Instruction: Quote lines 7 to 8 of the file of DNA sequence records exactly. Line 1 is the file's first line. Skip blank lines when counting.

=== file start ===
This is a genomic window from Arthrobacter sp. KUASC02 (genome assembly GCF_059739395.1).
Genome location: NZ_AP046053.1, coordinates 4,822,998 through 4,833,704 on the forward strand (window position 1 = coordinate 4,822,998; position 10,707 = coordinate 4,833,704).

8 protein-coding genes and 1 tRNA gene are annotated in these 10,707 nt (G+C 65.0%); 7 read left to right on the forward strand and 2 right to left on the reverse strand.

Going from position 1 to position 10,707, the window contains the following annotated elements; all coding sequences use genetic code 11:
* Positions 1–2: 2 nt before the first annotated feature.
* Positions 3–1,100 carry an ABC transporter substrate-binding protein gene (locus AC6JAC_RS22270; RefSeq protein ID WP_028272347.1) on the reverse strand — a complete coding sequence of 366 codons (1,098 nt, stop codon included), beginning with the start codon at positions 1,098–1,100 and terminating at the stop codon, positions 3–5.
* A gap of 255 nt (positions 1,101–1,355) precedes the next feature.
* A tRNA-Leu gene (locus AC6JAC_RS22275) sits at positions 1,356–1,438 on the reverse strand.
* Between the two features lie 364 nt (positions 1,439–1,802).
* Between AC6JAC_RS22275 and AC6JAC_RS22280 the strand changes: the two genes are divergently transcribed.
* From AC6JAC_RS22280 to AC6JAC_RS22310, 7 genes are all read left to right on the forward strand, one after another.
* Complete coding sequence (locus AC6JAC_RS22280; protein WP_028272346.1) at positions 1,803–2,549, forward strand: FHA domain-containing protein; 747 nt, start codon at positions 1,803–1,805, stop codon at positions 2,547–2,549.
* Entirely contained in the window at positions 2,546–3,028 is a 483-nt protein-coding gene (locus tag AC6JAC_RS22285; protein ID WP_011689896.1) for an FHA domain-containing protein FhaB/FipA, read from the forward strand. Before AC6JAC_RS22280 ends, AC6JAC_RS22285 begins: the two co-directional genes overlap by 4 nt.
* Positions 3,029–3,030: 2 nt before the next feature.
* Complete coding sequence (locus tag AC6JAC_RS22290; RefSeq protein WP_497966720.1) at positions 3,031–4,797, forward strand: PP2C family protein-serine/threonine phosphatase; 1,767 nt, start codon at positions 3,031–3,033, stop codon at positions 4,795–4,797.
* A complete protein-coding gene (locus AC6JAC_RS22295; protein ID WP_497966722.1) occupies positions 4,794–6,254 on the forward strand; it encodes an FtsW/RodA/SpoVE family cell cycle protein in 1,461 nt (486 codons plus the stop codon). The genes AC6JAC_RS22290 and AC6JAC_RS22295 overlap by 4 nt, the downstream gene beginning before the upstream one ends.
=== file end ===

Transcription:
* A gap of 255 nt (positions 1,101–1,355) precedes the next feature.
* A tRNA-Leu gene (locus AC6JAC_RS22275) sits at positions 1,356–1,438 on the reverse strand.